While Jezebel tells women to get fighting mad about having to pay more for deodorant than men, and HuffPo is worried about why women “really” shave their legs, real feminists (you know, those who care about all women [and men], from conception until natural death) are noting that girls in China are in no better shape than they were under the most draconian years of Communism.
Girls are being abandoned: at train stations, at “baby hatches,” at orphanages, or simply left on the street. If the girl is sick, her chances of getting abandoned climb. Simply being female is a risk. A girl in China is twice as likely as a boy to die in the first year of life; if she makes it past her first birthday, her chance of dying triples.
One girl, 14-year-old Chen Shuzhen of the Hubei Province was abandoned after testing positive for leukemia.
Chen says she understands why her mother abandoned her, but hopes that once she dies her corneas can be used to help another child.
In a 2013 CCTV report it is said that more than 10,000 children are abandoned in China every year. According to Xi Yiqun, vice president of Children’s Hospital of Shanghai, more than 1,000 children are stranded at his hospital each year.
Another nasty turn of events in a girl’s life? If a parent remarries, and wishes to have a child with the new spouse, the older girl may no longer be “wanted.”
One doctor chose to play on parents’ fears of illness. He would tell them their children had incurable diseases and suggest the parents simply abandon the children. He would then sell the children to human traffickers.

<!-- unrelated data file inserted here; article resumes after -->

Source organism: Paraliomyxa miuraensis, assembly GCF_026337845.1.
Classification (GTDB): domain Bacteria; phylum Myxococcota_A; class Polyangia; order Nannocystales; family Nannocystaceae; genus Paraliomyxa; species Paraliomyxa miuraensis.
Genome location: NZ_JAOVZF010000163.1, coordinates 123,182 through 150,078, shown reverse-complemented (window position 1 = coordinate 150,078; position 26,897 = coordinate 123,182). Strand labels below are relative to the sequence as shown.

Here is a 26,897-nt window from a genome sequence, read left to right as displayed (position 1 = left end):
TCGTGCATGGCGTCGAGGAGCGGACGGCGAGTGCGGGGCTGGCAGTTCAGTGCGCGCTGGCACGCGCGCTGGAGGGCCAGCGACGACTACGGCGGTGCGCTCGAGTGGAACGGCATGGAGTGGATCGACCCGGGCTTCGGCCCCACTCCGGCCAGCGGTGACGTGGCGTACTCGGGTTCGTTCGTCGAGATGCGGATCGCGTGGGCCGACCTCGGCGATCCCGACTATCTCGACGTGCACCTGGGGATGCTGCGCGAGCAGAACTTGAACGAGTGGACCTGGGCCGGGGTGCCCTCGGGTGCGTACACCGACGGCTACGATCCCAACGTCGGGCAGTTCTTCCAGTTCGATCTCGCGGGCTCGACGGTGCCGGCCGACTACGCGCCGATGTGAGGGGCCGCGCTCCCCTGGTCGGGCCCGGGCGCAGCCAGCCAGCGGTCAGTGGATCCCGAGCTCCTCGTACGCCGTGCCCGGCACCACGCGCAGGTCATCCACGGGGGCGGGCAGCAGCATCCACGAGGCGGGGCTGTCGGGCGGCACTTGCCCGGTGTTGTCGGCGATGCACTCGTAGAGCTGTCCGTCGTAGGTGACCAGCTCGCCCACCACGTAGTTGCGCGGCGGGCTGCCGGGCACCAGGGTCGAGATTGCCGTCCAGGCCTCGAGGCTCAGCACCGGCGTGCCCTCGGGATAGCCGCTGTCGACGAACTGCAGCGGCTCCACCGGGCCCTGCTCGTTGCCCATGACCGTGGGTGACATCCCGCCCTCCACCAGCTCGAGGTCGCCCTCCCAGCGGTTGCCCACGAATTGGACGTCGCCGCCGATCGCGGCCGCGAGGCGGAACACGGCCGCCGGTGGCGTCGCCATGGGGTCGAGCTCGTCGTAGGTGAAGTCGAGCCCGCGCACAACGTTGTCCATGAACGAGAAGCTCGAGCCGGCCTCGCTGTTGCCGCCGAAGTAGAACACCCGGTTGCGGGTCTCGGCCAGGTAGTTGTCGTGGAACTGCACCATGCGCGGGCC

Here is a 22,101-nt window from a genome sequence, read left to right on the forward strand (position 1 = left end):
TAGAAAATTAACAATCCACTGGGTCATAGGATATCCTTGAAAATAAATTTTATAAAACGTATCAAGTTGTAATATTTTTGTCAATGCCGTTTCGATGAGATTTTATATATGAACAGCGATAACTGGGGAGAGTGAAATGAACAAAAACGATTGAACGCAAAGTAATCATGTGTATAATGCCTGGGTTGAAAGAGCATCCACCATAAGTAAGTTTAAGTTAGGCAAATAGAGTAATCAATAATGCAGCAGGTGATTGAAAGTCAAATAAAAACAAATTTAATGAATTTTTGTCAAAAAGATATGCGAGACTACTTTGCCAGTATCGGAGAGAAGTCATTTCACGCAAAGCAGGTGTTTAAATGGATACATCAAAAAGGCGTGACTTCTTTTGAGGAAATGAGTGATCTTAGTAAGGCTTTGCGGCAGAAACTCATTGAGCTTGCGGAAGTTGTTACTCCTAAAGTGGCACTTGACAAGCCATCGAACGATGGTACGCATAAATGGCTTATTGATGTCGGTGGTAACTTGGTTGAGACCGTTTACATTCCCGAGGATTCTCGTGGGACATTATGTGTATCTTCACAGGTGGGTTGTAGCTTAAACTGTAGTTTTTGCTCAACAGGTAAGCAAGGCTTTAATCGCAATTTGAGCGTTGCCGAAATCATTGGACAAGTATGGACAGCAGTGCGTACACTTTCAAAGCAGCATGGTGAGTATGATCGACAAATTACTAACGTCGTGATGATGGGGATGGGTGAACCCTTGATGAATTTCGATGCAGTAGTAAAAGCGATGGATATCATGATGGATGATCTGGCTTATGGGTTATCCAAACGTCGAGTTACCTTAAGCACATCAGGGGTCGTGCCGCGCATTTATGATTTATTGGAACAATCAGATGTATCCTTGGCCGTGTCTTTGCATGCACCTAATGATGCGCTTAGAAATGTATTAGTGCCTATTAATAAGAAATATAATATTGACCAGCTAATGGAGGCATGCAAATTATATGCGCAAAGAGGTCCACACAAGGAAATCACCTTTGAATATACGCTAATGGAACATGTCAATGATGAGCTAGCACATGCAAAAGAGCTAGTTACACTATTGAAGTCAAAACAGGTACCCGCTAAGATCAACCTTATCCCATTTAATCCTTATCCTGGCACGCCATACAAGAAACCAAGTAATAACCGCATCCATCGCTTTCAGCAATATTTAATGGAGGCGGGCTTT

The One-Child policy has led to a black market for at least 70,000 children a year, which includes abandoned and kidnapped children. Male children that are kidnapped are often sold to couples unable to have a male child.
“We had a 17 year-old girl who gave birth to a healthy baby. She left immediately without even looking at the baby,” Dr. Feng pediatrician for Beijing Tongren Hospital says. “Beijing Children’s Hospital seems to have more of these cases than other hospitals like us. Parents think someone else will take care of their babies.”
This is wishful thinking on the part of parents. Legally, these children have no standing and officially, no one has to care for them. There is some movement to change laws that would require care of children, the elderly and infirm, but in rural areas of the large nation of China, there is little way to enforce such laws. China does not encourage adoption, either, due to fears of human trafficking.
While “feminists” sites can blather on about deodorant and armpit hair, the rest of us might turn our eyes and hearts to the children of China, and find ways to pressure the government there to recognize the inherent value of all children: male, female, healthy, ill, or disabled.
Reprinted with permission from Acton Institute.